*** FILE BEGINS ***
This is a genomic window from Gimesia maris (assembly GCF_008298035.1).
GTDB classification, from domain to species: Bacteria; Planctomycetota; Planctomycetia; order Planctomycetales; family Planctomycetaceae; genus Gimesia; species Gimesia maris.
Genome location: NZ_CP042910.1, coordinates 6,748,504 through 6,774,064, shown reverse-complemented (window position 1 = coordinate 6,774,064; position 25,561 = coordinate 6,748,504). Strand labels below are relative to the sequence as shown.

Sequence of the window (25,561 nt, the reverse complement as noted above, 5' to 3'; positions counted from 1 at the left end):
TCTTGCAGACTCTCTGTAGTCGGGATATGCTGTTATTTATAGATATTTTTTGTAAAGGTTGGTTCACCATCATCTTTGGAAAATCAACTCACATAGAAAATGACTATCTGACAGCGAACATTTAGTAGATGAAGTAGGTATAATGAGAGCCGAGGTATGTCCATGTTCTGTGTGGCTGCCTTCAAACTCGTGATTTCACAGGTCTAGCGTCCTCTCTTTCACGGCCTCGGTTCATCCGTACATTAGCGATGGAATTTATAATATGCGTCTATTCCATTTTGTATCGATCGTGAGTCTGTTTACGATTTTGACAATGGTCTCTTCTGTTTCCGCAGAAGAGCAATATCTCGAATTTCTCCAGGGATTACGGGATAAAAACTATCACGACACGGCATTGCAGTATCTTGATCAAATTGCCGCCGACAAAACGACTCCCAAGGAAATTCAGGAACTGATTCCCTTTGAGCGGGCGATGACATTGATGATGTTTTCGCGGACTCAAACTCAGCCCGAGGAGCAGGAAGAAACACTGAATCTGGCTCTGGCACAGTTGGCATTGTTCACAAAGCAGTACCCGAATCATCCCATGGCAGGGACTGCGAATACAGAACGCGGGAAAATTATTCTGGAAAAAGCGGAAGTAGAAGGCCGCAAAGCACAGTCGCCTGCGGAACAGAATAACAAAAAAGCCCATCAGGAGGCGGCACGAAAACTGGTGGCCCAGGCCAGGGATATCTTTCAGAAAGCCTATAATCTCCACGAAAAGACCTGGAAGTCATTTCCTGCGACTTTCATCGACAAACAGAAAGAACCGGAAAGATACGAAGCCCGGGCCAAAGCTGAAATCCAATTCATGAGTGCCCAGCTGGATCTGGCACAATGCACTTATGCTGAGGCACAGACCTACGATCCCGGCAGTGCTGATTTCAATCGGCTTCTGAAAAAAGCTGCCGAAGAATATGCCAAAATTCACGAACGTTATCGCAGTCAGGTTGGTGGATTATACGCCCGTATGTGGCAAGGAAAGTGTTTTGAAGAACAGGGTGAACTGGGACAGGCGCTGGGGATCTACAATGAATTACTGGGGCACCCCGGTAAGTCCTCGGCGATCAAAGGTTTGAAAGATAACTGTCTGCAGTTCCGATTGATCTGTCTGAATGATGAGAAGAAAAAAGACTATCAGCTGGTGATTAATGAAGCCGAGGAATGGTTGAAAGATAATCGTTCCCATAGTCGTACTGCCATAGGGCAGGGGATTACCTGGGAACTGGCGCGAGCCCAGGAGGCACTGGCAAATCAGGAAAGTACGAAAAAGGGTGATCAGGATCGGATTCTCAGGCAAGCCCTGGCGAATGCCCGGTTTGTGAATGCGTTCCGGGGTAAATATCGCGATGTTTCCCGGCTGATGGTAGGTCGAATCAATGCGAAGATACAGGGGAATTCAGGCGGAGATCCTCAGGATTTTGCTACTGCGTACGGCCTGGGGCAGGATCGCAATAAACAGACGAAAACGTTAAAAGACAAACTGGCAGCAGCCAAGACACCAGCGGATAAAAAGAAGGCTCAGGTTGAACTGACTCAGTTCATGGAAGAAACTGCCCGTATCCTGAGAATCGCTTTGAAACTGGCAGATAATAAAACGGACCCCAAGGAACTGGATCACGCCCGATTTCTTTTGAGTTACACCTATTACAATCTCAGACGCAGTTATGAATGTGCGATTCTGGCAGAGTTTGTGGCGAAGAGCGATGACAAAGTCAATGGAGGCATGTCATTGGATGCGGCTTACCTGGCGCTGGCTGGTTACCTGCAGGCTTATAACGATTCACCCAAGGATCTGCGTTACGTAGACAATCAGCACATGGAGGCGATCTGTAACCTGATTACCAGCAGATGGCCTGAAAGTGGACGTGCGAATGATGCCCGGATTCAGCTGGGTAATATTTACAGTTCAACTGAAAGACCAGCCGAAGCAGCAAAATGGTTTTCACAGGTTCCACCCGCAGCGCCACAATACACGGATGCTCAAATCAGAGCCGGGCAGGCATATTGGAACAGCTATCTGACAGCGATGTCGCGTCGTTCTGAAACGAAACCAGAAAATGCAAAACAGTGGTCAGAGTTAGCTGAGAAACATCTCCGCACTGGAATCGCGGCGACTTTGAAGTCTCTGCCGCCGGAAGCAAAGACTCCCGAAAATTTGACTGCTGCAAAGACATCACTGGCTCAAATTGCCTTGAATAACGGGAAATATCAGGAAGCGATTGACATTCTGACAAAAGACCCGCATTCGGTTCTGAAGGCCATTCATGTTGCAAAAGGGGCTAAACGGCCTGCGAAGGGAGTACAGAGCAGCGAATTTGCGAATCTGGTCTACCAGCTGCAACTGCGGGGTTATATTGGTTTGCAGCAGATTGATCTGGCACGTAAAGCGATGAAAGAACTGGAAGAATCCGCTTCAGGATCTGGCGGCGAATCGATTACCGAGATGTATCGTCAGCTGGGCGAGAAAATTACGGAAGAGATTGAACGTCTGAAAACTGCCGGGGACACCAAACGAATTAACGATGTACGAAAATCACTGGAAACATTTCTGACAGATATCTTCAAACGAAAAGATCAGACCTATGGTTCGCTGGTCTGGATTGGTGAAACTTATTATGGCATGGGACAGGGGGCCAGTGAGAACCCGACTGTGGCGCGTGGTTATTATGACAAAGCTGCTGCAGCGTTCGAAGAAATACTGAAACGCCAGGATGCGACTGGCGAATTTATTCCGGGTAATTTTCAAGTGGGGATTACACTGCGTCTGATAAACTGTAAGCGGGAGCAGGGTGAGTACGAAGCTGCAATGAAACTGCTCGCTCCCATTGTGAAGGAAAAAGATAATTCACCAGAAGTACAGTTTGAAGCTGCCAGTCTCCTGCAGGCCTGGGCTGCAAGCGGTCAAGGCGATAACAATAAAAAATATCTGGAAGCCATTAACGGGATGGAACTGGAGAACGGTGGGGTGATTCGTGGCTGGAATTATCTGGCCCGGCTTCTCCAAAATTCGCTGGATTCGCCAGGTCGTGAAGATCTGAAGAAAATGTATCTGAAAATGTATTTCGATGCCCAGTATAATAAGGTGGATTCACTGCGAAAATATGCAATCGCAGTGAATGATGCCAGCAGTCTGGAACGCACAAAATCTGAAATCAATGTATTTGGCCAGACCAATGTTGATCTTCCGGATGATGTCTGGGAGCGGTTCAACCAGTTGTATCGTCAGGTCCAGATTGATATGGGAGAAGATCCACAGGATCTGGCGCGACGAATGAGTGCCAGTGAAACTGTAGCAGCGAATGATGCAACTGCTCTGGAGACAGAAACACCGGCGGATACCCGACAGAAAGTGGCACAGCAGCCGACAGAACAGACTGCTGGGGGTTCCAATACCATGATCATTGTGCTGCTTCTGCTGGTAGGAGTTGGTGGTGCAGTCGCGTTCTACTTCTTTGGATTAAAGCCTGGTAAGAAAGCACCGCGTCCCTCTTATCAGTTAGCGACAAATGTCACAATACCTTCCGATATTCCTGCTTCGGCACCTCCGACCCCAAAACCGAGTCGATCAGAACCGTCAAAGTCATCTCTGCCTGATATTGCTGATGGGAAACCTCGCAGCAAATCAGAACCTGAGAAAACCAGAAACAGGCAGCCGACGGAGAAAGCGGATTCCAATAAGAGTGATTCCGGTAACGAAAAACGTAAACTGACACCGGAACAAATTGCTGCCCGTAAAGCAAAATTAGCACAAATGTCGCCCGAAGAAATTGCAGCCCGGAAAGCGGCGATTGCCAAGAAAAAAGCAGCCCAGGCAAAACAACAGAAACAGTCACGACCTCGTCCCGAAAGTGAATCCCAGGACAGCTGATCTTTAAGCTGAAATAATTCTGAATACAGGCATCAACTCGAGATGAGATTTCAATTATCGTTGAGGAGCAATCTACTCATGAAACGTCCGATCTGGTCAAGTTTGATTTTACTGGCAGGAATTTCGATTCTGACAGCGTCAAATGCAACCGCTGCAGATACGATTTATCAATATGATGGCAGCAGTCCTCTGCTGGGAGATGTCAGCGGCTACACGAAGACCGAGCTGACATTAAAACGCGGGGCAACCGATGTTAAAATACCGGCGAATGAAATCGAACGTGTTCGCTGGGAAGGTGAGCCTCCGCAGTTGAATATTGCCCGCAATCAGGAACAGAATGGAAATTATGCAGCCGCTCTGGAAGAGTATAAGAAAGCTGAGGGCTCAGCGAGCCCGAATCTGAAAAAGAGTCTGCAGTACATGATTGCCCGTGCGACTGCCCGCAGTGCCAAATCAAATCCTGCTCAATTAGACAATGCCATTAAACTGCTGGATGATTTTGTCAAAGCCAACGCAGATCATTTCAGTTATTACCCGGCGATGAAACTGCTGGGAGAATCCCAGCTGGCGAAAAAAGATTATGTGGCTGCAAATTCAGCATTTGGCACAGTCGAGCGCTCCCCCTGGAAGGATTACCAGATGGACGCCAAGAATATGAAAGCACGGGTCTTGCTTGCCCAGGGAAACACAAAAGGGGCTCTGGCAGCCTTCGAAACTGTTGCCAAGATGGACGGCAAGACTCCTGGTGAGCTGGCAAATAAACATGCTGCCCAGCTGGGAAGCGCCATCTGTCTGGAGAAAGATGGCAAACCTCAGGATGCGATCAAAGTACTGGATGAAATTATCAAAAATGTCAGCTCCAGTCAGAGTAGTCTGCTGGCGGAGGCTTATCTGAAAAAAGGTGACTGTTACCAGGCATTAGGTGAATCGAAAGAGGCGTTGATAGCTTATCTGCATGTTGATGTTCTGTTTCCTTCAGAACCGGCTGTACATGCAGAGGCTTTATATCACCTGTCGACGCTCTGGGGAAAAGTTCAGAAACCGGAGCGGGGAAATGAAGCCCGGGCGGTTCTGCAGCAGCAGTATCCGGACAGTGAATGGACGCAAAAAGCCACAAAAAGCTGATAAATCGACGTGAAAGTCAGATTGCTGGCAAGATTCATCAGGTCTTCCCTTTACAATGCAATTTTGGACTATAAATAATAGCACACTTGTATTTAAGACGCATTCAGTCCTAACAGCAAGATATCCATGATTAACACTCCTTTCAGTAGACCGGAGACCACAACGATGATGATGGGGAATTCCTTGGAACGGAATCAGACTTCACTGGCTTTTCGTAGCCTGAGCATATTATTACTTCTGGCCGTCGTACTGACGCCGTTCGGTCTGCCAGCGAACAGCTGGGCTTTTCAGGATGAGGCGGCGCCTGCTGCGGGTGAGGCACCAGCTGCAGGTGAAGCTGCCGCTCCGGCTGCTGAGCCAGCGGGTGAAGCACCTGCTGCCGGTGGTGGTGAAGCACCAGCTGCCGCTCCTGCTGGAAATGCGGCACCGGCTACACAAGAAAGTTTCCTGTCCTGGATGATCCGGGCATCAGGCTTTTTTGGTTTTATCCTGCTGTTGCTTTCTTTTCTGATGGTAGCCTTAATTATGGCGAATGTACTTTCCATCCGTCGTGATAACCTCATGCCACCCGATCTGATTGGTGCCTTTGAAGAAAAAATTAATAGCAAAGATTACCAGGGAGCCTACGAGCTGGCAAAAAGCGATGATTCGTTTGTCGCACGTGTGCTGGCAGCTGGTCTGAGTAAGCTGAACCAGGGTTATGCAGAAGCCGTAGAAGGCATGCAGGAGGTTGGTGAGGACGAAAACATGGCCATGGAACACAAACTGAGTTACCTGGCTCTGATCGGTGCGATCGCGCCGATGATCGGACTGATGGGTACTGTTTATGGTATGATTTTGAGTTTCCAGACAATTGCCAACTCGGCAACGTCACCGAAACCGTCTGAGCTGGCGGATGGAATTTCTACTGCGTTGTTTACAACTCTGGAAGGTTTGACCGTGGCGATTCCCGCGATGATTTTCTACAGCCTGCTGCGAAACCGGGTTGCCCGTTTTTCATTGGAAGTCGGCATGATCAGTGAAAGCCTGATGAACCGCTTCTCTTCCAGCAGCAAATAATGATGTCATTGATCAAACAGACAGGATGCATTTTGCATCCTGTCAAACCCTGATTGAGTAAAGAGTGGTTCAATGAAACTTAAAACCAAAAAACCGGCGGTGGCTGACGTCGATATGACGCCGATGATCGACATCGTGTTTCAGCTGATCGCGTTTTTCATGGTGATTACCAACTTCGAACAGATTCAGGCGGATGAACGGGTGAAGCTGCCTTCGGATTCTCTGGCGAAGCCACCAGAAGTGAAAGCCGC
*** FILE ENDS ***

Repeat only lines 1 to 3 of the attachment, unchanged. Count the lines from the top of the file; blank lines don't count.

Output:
This is a genomic window from Gimesia maris (assembly GCF_008298035.1).
GTDB classification, from domain to species: Bacteria; Planctomycetota; Planctomycetia; order Planctomycetales; family Planctomycetaceae; genus Gimesia; species Gimesia maris.
Genome location: NZ_CP042910.1, coordinates 6,748,504 through 6,774,064, shown reverse-complemented (window position 1 = coordinate 6,774,064; position 25,561 = coordinate 6,748,504). Strand labels below are relative to the sequence as shown.